And the point is . . . ? The point is, as knowledge workers, we’re more knowledgeable when collaborating than when we’re not. And, by extension, we’re assuming more effective, too. Heaven forbid if I were the only person to survive the crash. I was adamant about keeping the straight pins, which the expert survivalist considered nearly useless.

But if you’re a salesperson collaborating with buying teams, you know just how irritating all that knowledge sharing can be. And if you’re on a collaborative selling team collaborating with a collaborative buying team, multiply that irritation by five. Case in point: many years ago, my colleague and I met with a 12-person team to discuss a fairly prosaic need for a factory shop floor data collection application. Two hours later we left the plant with no consensus, and no decision. We both remarked that the meeting would have gone much more quickly had VP Steve just said, “This is what I want. Let’s do it.” If collaboration has a point of diminishing return, we found it that day.

As Susan Cain and Steve Wozniak point out, collaboration and innovation aren’t always compatible bedfellows. And with selling and innovation so closely connected, it’s counter-intuitive that collaboration has gained such prominence in buying and selling today. But it has. At what cost? As Daniel Hannan wrote in The Wall Street Journal (The Lessons of the Turnpike, January 19th, 2012), “the success of any economy depends on the velocity of commerce.” And the velocity of commerce depends on the velocity of decision making.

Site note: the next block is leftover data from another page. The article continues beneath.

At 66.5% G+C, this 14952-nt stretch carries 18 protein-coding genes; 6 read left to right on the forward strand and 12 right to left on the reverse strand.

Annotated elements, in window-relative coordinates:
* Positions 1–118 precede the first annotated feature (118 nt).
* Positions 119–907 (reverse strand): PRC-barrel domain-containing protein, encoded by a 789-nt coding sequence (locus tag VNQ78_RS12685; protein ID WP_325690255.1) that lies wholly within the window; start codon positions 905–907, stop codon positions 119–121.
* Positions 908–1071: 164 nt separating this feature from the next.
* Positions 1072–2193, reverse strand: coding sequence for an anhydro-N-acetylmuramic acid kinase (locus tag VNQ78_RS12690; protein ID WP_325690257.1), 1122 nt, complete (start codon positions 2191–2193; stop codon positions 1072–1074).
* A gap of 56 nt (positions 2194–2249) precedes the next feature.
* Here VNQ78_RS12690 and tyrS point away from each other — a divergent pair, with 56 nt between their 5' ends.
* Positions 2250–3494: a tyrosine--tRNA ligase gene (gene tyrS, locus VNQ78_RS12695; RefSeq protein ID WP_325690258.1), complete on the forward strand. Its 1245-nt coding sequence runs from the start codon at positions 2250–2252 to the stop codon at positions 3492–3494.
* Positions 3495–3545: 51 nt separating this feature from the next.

In a world where economic systems are interdependent and knowledge-based, there are compelling reasons to use collaborative technology, but at a certain point, less is more. It’s just hard to know when we’ve reached that spot.

Six Sales Risks That Should Not Be Overlooked

When you watch Super Bowl XLIX this coming Sunday, plan to witness at least one celebration following a big play. Don’t worry if you miss the spectacle. You can watch business executives perform them any day of the week.

Guess the company that made this statement. Bonus points if you know the year:

“Our brand is recognized in every corner of the earth. Our technology is the envy of our competitors. Our leadership is experienced, capable and bold . . .”

A) Apple
B) Eastman Kodak
C) Microsoft
D) Federal Express

Less than one decade after the company’s CEO performed this solo verbal tango, his company filed for bankruptcy. On January 19th, 2012, The New York Times reported, “. . . the company — which since 2004 has reported only one full year of profit — ran short of cash.”

By now, you know the company is Eastman Kodak. The year was 2004. From bravado to bankruptcy in just eight years! How did it happen? If you’re inclined to probe for insight by delving into Kodak’s financial statements and operational statistics, I can save you the time. Running short of cash is a sales failure. And behind every sales failure is management that ignored risks or made poor assumptions. Usually both.